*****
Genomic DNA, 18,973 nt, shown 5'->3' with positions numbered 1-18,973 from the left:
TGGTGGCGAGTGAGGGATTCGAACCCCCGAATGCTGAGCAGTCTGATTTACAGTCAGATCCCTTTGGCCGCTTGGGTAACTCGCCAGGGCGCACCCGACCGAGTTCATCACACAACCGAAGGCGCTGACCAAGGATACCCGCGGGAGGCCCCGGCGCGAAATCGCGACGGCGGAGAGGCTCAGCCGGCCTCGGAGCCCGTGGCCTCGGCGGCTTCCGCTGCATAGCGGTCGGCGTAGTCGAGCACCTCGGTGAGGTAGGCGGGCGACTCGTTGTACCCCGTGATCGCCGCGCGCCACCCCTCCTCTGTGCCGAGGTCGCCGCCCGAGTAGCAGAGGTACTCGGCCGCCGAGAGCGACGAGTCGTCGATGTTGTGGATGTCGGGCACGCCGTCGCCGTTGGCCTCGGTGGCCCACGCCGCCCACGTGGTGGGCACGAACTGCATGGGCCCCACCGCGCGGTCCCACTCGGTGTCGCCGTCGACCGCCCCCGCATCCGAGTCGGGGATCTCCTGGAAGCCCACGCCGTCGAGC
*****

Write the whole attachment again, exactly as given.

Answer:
Genomic DNA, 18,973 nt, shown 5'->3' with positions numbered 1-18,973 from the left:
TGGTGGCGAGTGAGGGATTCGAACCCCCGAATGCTGAGCAGTCTGATTTACAGTCAGATCCCTTTGGCCGCTTGGGTAACTCGCCAGGGCGCACCCGACCGAGTTCATCACACAACCGAAGGCGCTGACCAAGGATACCCGCGGGAGGCCCCGGCGCGAAATCGCGACGGCGGAGAGGCTCAGCCGGCCTCGGAGCCCGTGGCCTCGGCGGCTTCCGCTGCATAGCGGTCGGCGTAGTCGAGCACCTCGGTGAGGTAGGCGGGCGACTCGTTGTACCCCGTGATCGCCGCGCGCCACCCCTCCTCTGTGCCGAGGTCGCCGCCCGAGTAGCAGAGGTACTCGGCCGCCGAGAGCGACGAGTCGTCGATGTTGTGGATGTCGGGCACGCCGTCGCCGTTGGCCTCGGTGGCCCACGCCGCCCACGTGGTGGGCACGAACTGCATGGGCCCCACCGCGCGGTCCCACTCGGTGTCGCCGTCGACCGCCCCCGCATCCGAGTCGGGGATCTCCTGGAAGCCCACGCCGTCGAGC